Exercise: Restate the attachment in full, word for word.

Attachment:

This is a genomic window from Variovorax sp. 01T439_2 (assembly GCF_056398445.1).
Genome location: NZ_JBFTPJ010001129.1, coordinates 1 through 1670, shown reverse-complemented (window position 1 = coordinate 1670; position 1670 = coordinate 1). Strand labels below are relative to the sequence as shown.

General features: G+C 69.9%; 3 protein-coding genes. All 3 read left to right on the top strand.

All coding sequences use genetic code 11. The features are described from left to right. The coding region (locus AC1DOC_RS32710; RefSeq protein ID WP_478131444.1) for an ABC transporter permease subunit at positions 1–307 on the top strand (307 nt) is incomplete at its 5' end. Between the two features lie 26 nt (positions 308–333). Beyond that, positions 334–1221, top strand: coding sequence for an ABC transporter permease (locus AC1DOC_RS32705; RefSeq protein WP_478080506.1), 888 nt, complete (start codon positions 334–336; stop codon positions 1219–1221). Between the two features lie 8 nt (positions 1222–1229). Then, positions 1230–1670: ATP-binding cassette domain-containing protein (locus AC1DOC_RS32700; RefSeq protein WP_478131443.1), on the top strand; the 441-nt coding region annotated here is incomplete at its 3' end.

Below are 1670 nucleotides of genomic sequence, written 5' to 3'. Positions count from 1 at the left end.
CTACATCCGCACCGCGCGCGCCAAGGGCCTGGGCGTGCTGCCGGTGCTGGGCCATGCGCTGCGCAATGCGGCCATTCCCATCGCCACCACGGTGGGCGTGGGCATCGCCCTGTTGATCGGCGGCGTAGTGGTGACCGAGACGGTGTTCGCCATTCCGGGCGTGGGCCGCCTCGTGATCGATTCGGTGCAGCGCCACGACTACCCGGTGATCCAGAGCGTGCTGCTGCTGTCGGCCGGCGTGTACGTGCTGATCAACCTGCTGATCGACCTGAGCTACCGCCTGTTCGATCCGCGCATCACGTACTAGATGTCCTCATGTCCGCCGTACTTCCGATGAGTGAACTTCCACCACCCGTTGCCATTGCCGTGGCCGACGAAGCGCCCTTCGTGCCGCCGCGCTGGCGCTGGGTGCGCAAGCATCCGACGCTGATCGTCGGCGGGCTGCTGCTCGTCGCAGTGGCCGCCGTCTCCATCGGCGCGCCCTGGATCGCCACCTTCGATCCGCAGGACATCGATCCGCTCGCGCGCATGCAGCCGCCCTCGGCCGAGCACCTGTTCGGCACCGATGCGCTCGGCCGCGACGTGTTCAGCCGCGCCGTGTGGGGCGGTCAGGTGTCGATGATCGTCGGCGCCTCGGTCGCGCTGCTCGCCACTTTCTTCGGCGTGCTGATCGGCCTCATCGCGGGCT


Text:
This is a genomic window from Variovorax sp. 01T439_2 (assembly GCF_056398445.1).
Genome location: NZ_JBFTPJ010001129.1, coordinates 1 through 1670, shown reverse-complemented (window position 1 = coordinate 1670; position 1670 = coordinate 1). Strand labels below are relative to the sequence as shown.

General features: G+C 69.9%; 3 protein-coding genes. All 3 read left to right on the top strand.

All coding sequences use genetic code 11. The features are described from left to right. The coding region (locus AC1DOC_RS32710; RefSeq protein ID WP_478131444.1) for an ABC transporter permease subunit at positions 1–307 on the top strand (307 nt) is incomplete at its 5' end. Between the two features lie 26 nt (positions 308–333). Beyond that, positions 334–1221, top strand: coding sequence for an ABC transporter permease (locus AC1DOC_RS32705; RefSeq protein WP_478080506.1), 888 nt, complete (start codon positions 334–336; stop codon positions 1219–1221). Between the two features lie 8 nt (positions 1222–1229). Then, positions 1230–1670: ATP-binding cassette domain-containing protein (locus AC1DOC_RS32700; RefSeq protein WP_478131443.1), on the top strand; the 441-nt coding region annotated here is incomplete at its 3' end.

Below are 1670 nucleotides of genomic sequence, written 5' to 3'. Positions count from 1 at the left end.
CTACATCCGCACCGCGCGCGCCAAGGGCCTGGGCGTGCTGCCGGTGCTGGGCCATGCGCTGCGCAATGCGGCCATTCCCATCGCCACCACGGTGGGCGTGGGCATCGCCCTGTTGATCGGCGGCGTAGTGGTGACCGAGACGGTGTTCGCCATTCCGGGCGTGGGCCGCCTCGTGATCGATTCGGTGCAGCGCCACGACTACCCGGTGATCCAGAGCGTGCTGCTGCTGTCGGCCGGCGTGTACGTGCTGATCAACCTGCTGATCGACCTGAGCTACCGCCTGTTCGATCCGCGCATCACGTACTAGATGTCCTCATGTCCGCCGTACTTCCGATGAGTGAACTTCCACCACCCGTTGCCATTGCCGTGGCCGACGAAGCGCCCTTCGTGCCGCCGCGCTGGCGCTGGGTGCGCAAGCATCCGACGCTGATCGTCGGCGGGCTGCTGCTCGTCGCAGTGGCCGCCGTCTCCATCGGCGCGCCCTGGATCGCCACCTTCGATCCGCAGGACATCGATCCGCTCGCGCGCATGCAGCCGCCCTCGGCCGAGCACCTGTTCGGCACCGATGCGCTCGGCCGCGACGTGTTCAGCCGCGCCGTGTGGGGCGGTCAGGTGTCGATGATCGTCGGCGCCTCGGTCGCGCTGCTCGCCACTTTCTTCGGCGTGCTGATCGGCCTCATCGCGGGCT